Spotlight: A Look at the Bass Museum of Art's Art History Lab

Within the Kaiser and Kosh Family Gallery at the Bass Museum of Art in Miami Beach, Florida, visitors are transported to various time periods through the salon-style arrangement of a selection of artworks. This room houses the museum's ongoing installation, the Art History Lab. The Art History Lab is meant to educate visitors on the methods and movements of art history, allowing visitors to compare and contrast the different styles and subject matters of the museum's collection. Traditional genres such as landscape, portraiture, and still life are represented, along with far-reaching subject matters ranging from mortality to religion. The Art History Lab is intended as a site of discovery and exploration for visitors, so that they can create more visual and thematic connections between works of art in the Bass collection. The arrangement and selection of works within the lab are continually changing, with the goal of providing access to a broad spectrum of mediums and themes to visitors both casual and frequent.

Art History Lab at the Bass Museum of Art Art History Lab at the Bass Museum of Art

The museum’s mission is to educate visitors by exploring connections between historical collections and contemporary art. In keeping with this mission, the Art History Lab aims to illustrate the origins of contemporary art - how themes and subject matters came to be, and how they have been translated for modern audiences. The museum is able to draw from its own origins in presenting these evolutions: while the museum's founding collection consisted of 500 works of primarily European Old Master paintings, textiles and religious sculptures, today the museum houses over 3,000 works, including paintings ranging from the 15th century to the present; 7th- to 20th-century textiles, tapestries and ecclesiastical vestments; 20th- and 21st-century American, Asian, and Caribbean art; photographs, prints, and drawings; and modern and contemporary architecture and design. The museum also focuses on the pre- and postwar design history of Miami Beach. All of this has developed and grown within a relatively short timeframe, as this year marks just the 50th anniversary of the founding of the museum.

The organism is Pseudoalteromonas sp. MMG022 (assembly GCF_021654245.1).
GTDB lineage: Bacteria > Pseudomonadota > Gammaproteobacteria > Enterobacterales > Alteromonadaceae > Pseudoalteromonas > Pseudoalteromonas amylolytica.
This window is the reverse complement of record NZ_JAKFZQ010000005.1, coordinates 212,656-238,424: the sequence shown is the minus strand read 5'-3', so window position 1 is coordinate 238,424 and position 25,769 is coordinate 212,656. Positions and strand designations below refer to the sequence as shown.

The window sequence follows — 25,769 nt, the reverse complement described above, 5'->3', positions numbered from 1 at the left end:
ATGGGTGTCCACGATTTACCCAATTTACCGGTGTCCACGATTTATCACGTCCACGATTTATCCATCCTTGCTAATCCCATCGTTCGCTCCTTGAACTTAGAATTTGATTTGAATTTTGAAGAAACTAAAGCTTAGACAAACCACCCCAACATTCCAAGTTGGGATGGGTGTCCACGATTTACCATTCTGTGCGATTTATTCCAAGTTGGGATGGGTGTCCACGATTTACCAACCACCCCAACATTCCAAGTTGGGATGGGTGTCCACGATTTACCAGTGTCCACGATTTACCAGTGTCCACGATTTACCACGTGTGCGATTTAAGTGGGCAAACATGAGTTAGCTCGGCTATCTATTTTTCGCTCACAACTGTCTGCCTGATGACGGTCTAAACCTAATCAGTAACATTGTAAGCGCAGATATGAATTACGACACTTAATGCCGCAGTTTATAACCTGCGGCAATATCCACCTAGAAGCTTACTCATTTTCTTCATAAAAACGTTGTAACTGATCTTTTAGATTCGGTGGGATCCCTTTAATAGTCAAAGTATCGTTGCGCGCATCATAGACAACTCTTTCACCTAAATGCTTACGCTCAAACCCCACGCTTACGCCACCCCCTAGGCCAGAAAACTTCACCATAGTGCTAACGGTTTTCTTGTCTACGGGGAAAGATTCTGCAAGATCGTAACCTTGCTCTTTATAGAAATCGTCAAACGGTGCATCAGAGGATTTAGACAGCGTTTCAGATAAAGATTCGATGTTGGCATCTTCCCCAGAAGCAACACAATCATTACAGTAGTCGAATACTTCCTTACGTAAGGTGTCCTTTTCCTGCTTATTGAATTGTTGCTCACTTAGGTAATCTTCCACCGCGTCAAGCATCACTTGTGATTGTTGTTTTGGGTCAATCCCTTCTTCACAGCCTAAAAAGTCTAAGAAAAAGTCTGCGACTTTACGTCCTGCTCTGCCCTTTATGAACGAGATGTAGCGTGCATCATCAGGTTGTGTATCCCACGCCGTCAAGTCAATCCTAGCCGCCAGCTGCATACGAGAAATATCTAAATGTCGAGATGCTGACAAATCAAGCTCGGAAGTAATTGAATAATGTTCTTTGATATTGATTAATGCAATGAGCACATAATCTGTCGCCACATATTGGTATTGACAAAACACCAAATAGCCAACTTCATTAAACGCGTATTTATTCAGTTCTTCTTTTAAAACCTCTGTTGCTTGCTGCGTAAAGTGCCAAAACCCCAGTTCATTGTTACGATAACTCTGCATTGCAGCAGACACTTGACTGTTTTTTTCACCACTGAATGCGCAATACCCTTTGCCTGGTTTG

From this broad collection, the works within the Art History Lab are selected by the museum's curators, who focus on representing different time periods, cultures, and art historical genres in their selections. The walls of the Art History Lab often house combinations rarely seen elsewhere in the museum, such as an Egyptian mummy placed next to a Haitian painting. These combinations frequently suggest particular narratives or themes, highlighting connections and concepts within a setting that allows one to move through space and time within a single room. This distinctive setting also allows visitors to notice how art iconography and themes in art are often reoccurring, extending into contemporary art from a rich lineage – an elegant link back to the museum’s mission.

While the general public is the museum's target audience for this installation, the Art History Lab also serves as a valuable resource for the museum's younger audiences. The lab intersects with education in multiple ways; it simultaneously can serve as an introduction to art for the museum's youngest visitors and can be used in combination with art history classes and textbooks for older students. The arrangement of the room, which mirrors the manner in which art was originally presented in salons and similar environments, also serves as a visual aid in understanding art. With this innovative combination of a traditional display setting and surprising, wide-ranging content, the Art History Lab has proved to be quite successful in terms of visitor feedback, expanding the museum's teaching capabilities, and providing access to both the breadth and depth of art history.

Keah Fryar is the Plinth contributor for the Eastern Region and a Freelance Exhibit Designer and Consultant.  Her website can be viewed here: https://